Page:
Dominique Crenn, the only female chef in America with three Michelin stars, joins Big Think Live.
Having been exposed to mavericks in the French culinary world at a young age, three-star Michelin chef Dominique Crenn made it her mission to cook in a way that is not only delicious and elegant, but also expressive, memorable, and true to her experience.
Controversial physics theory says reality around us behaves like a computer neural network.
- Physicist proposes that the universe behaves like an artificial neural network.
- The scientist's new paper seeks to reconcile classical physics and quantum mechanics.
- The theory claims that natural selection produces both atoms and "observers".
Vanchurin interview:<span style="display:block;position:relative;padding-top:56.25%;" class="rm-shortcode" data-rm-shortcode-id="539759cbfd8fcd5b6ebf14a3b597b3f9"><iframe type="lazy-iframe" data-runner-src="https://www.youtube.com/embed/bmyRy2-UhEE?rel=0" width="100%" height="auto" frameborder="0" scrolling="no" style="position:absolute;top:0;left:0;width:100%;height:100%;"></iframe></span>
Vanchurin on “Hidden Phenomena”:<span style="display:block;position:relative;padding-top:56.25%;" class="rm-shortcode" data-rm-shortcode-id="18886ffd5e5840bb19d4494212f88d82"><iframe type="lazy-iframe" data-runner-src="https://www.youtube.com/embed/2NDVdNwsHCo?rel=0" width="100%" height="auto" frameborder="0" scrolling="no" style="position:absolute;top:0;left:0;width:100%;height:100%;"></iframe></span>Vitaly Vanchurin speaking at the 6th International FQXi Conference, "Mind Matters: Intelligence and Agency in the Physical World." The Foundational Questions...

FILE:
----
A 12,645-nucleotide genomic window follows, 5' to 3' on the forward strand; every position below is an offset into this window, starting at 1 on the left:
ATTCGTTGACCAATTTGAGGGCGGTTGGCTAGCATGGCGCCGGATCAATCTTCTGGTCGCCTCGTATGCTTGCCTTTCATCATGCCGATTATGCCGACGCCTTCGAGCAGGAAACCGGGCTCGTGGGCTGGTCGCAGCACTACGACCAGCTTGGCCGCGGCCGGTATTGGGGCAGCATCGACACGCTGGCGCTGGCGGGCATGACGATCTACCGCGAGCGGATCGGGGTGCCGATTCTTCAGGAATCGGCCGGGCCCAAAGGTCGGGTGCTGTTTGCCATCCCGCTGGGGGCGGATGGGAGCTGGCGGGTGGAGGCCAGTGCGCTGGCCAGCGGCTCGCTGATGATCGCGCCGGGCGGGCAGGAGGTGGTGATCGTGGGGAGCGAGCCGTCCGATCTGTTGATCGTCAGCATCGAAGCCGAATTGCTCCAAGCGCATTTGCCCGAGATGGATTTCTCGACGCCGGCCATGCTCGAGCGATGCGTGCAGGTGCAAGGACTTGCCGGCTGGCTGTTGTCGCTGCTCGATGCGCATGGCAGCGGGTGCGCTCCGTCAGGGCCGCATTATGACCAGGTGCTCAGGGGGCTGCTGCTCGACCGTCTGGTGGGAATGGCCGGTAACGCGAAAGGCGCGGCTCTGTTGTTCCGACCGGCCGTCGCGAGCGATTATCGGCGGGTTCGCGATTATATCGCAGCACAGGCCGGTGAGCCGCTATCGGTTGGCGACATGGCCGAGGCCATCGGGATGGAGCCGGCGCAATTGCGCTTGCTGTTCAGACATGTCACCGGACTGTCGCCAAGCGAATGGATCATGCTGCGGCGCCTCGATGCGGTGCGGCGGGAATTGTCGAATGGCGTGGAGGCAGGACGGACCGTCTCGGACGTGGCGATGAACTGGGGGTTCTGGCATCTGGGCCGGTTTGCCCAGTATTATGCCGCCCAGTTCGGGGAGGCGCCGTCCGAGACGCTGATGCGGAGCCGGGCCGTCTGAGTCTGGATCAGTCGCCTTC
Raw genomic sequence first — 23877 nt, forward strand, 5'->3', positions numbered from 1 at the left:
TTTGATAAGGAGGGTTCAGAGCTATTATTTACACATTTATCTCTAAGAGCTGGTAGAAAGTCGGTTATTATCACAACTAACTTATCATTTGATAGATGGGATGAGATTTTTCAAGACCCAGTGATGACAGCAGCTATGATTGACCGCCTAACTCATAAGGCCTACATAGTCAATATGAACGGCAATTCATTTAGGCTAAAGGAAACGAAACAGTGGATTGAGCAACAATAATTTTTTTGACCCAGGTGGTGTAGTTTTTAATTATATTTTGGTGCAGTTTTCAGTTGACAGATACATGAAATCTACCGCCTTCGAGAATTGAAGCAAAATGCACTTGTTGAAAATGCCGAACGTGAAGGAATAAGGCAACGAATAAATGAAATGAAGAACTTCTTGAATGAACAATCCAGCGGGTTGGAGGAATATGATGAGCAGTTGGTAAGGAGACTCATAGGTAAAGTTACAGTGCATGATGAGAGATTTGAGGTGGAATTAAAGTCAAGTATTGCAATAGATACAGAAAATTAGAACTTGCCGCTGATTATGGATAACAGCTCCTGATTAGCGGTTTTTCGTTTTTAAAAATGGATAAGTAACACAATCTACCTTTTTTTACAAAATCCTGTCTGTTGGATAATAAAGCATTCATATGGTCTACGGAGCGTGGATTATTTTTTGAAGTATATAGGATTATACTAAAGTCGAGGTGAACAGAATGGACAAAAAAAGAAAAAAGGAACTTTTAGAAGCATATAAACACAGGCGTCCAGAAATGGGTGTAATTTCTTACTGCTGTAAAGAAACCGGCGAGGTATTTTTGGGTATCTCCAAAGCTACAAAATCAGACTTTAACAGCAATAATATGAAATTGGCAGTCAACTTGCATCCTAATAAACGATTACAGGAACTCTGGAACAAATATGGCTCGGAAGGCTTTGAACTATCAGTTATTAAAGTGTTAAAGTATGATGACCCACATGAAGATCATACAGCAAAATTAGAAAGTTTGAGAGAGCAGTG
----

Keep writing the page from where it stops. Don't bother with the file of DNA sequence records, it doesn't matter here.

43% of people think they can get a sense of someone's personality by their picture.
If you've used a dating app, you'll know the importance of choosing good profile pics.
Quarantine rule breakers in 17th-century Italy partied all night – and some clergy condemned the feasting
17th-century outbreaks of plague in Italy reveal both tensions between religious and public health authorities.